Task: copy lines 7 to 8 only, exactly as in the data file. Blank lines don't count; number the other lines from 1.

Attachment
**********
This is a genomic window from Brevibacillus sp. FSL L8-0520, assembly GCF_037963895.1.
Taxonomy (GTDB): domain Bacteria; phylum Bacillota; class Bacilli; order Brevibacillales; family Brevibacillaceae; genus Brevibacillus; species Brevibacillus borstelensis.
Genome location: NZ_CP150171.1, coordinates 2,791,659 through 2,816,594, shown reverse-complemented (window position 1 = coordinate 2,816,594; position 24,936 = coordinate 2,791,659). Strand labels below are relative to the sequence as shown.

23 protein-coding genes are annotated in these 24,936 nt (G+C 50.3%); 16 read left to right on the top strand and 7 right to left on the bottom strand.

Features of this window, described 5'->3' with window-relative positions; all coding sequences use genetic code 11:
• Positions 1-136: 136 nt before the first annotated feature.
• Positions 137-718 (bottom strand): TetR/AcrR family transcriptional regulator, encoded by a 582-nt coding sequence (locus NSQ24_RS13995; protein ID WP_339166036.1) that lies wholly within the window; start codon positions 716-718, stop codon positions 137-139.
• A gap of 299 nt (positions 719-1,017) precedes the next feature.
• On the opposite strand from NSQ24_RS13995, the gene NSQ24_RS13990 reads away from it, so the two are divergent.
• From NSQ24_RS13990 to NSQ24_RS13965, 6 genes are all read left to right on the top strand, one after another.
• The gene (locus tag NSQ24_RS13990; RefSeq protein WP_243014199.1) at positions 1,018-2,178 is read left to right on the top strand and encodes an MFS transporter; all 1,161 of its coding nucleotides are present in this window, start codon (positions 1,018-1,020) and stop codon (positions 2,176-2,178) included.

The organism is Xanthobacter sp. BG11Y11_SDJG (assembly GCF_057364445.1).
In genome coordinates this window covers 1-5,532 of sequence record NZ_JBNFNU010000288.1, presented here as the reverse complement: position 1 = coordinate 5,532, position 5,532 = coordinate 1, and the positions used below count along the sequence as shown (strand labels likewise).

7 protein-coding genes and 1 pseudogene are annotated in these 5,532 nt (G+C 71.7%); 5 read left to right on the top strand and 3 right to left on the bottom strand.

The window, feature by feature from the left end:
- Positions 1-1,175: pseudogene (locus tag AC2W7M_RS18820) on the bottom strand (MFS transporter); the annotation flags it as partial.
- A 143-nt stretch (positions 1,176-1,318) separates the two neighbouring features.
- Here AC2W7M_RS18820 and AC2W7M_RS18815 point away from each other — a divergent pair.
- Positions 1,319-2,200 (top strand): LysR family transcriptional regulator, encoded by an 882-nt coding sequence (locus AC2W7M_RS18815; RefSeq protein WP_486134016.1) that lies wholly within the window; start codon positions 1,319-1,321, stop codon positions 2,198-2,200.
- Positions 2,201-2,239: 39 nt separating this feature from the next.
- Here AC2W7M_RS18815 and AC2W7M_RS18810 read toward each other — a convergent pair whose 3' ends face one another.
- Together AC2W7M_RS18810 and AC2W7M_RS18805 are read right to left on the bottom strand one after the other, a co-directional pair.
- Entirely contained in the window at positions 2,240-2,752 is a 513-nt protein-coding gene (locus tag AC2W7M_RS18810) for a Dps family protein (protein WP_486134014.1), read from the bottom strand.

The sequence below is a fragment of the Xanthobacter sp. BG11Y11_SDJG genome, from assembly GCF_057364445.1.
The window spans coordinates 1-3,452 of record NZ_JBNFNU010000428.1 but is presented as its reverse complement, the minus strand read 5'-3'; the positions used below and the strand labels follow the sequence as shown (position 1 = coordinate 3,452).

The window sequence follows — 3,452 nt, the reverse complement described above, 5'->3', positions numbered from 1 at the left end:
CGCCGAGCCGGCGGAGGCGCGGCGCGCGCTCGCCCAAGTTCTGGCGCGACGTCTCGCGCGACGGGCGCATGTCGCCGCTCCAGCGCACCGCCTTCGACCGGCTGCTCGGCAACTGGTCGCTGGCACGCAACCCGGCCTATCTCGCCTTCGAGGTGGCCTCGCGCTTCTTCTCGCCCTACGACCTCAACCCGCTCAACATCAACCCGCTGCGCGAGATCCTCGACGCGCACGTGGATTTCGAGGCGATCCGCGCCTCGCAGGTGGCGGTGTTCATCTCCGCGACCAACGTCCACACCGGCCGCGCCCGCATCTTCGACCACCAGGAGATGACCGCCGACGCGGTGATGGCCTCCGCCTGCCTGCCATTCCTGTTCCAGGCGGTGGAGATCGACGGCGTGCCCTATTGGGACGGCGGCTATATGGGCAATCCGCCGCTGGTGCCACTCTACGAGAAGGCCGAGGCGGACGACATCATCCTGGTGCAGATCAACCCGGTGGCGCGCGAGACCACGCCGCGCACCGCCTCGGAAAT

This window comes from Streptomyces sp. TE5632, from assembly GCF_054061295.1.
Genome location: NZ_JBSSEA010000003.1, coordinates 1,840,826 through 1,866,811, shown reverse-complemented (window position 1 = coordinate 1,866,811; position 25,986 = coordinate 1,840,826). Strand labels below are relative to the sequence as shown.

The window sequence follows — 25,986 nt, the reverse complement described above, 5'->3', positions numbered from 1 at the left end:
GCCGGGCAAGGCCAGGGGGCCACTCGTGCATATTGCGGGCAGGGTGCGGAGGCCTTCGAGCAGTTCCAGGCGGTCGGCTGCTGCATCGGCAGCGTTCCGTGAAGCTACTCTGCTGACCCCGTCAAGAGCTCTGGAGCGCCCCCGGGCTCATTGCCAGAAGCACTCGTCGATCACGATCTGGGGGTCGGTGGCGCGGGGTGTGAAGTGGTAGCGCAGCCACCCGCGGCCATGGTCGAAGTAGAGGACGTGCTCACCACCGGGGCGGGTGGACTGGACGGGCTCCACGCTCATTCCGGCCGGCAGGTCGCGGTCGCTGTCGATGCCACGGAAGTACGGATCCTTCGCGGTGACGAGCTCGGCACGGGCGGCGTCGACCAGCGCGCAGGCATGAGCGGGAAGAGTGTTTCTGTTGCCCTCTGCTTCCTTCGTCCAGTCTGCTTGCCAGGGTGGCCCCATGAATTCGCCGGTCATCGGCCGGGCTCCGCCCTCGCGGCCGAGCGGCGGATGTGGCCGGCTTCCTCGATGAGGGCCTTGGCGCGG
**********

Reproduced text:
• Positions 137-718 (bottom strand): TetR/AcrR family transcriptional regulator, encoded by a 582-nt coding sequence (locus NSQ24_RS13995; protein ID WP_339166036.1) that lies wholly within the window; start codon positions 716-718, stop codon positions 137-139.
• A gap of 299 nt (positions 719-1,017) precedes the next feature.